Where to begin with this place?   Its heart and soul is natural history, with an extensive and winding tour through time that involves dinosaurs, the ice age, and early American man.   The museum tells the story through massive skeleton reproductions, murals, 'real-life' models, and flat pictures.  Just as Carlsbad gave the definition 'cavernous' real weight, here too the megafauna gave 'mammoth' a new meaning.   They were imposing even as frames, and people used to summon the courage to attack them for meat!

Note the the man in the foreground for scale.

A computer science wing attracted my interest going in, though I found it too noisy; television monitors are everywhere,  with interviews of various people like Bill Gates talking about New Mexico's role in turning computers from warehouses into pocket conveniences.  They had all manner of interesting gadgets there: early portable radios, an array of vacuum tubes and transistors; teletype machines, even a UNIVAC.

The plate said UNIVAC, and I've realized now that UNIVAC is a brand name and not a particular machine. 

 The noise moved me out, though, and into the space science hall. There I played with a Mars rover, rotating its camera around with a joystick. It's not as easy as it sounds, because the rover's eyeball isn't obvious.  Massive models of the planets ("and Pluto") line the wall, and a small theater offered a depressing film on environmental destruction, ozone depletion, that sort of thing.  Natural history is king here, from the the T. Rex models to the enormous rock collection. There's even a reproduction of a cave, and live animal exhibits.  In another area, Actual Science is done -- there's a closed off area visible by glass where people were peering into dishes and studying their computers.  Perhaps they were an exhibit: "Science At Work".   The museum also has live animals, at least fish and reptiles.

Week of Enchantment: Takin' that Left Turn at Albuquerque

Ever since I arrived in Albuequerque, I'd be haunted by the constant din of traffic. I entered town in the middle of it, and remained surrounded by it. It never ceased -- even at three am in the morning, I'd awake and hear the steady roar of the interstate and Coors Boulevard.   Here in Old Town, though, long before tourists and shopkeepers had arrived, I was free from the storm of steel.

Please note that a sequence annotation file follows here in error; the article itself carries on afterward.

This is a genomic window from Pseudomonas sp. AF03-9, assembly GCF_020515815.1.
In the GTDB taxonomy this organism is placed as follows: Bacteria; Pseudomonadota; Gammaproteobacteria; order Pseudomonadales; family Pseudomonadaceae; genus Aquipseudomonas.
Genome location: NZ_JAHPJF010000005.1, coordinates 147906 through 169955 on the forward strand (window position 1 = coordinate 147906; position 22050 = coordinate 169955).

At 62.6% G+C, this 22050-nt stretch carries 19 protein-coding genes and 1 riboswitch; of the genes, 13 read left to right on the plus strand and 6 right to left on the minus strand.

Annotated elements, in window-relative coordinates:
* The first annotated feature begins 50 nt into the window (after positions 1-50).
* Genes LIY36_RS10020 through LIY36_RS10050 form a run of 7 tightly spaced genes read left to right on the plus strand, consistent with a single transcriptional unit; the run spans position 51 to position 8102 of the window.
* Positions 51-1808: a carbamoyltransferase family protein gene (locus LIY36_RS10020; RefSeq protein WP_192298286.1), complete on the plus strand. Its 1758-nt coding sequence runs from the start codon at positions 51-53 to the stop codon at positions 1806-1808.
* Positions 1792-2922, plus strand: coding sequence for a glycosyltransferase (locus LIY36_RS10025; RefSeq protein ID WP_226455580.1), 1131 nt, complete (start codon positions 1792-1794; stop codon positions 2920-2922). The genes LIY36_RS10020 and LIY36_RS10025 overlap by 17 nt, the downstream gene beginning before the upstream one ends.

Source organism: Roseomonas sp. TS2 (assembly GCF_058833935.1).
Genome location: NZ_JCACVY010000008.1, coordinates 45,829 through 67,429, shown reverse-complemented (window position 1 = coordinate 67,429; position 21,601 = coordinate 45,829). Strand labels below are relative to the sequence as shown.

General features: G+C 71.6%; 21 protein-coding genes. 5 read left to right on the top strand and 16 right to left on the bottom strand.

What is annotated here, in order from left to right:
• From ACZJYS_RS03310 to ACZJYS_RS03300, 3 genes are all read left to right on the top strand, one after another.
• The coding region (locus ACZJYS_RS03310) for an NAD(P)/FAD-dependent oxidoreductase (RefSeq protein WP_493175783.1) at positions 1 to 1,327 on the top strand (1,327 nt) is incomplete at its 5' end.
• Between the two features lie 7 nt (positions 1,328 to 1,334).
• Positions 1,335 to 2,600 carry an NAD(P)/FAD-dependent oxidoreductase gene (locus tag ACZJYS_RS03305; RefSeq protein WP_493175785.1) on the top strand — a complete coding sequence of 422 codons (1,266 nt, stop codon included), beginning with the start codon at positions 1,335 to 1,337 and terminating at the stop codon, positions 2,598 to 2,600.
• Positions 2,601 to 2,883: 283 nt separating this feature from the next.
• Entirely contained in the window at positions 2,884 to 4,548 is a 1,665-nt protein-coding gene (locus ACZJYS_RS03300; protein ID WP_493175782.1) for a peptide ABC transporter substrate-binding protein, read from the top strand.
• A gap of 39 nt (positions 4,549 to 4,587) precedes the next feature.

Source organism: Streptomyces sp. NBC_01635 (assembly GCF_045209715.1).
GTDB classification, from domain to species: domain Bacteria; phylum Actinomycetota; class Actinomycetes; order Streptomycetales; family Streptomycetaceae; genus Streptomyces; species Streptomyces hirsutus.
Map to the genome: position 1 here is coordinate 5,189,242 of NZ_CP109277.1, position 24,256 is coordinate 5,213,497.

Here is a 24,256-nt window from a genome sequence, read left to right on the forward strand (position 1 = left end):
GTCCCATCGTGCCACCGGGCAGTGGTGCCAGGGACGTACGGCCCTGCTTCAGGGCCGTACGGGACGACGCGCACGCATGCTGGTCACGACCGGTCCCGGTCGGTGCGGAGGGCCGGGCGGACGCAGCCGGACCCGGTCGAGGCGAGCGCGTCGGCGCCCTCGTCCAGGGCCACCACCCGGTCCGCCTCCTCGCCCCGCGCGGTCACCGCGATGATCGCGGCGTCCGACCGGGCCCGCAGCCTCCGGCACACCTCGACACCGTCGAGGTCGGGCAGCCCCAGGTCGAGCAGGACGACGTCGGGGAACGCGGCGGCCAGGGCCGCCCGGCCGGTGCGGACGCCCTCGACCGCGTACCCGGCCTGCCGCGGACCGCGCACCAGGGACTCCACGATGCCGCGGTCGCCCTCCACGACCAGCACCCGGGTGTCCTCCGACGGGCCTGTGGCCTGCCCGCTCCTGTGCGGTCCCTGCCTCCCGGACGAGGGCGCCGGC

I beelined for the church, of course, it being the largest and most attractive building. Called San Felipes, it was closed for the moment, but early visitors like myself could still wander the courtyard.  After getting my bearings, I noticed the doors being opened and entered.

Sanctuary of San Felipes. Notice statue of Mary on left, posed above an entombed Jesus.  

San Felipes later in the day

San Felipes was the only church I visited whose aura hadn't been trampled under by throngs of fellow tourists, and I enjoyed five minutes of peaceful silence before anyone else came in. They came armed, with cameras, so I took my own shots and departed.  From here I would wander in and out of streets admiring the architecture.  I decided to see if I could find the science museum, but on the way encountered art.

Does that say 'Christmas Shop'? Yes. Does it refer to red and green chile? No.

Monument to Spanish colonists

To the left of our intrepid explorers lays the rear of the science museum. Onward! 

The Sword of Summer

Magnus Chase and the Gods of Asgard: The Sword of Summer
© 2015 Rick Riordan
491 pages

Magnus Chase is the Boy Who Lived.  As a youngster he witnessed his mother sacrifice herself for him, dying at the hands of some evil creature that he remembers as a wolf.  Having been homeless ever since, Magnus is confronted  on his 16th birthday by a lost relative who duly informs him:  Magnus, yer a Norse god!

..okay, the son of a Norse god. Not Odin, of course, just Freya -- the fellow we named Fridays after. God of summer and the growing season, apparently.  (Demeter with a beard?) Long ago,  Freya gave up his sword for love, which is unfortunate because he needed it to fight in Ragnar√∂k,  the battle at the end of the world. The only one who can retrieve it from its watery grave is his only living son...Magnus. You know how these things go if you've read any Riordan at all. The plot for all the series so far: "Hey, kid, you're a demigod. The world is ending in a week (by the solstice/equinox/new moon)  unless you and your plucky sidekicks (one girl who can fight, one boy who can't but is a magic native providing exposition) can find, rescue, and transport the Magic MacGuffin across the continent and frustrate or kill  the minions, mini-bosses, or Monster of Chaos itself.  (It's hard to take Ragnarok seriously when the world is on the precipice of doom every single novel.) This happens in nearly every book of all the series, which is why I haven't bothered reading him in a while.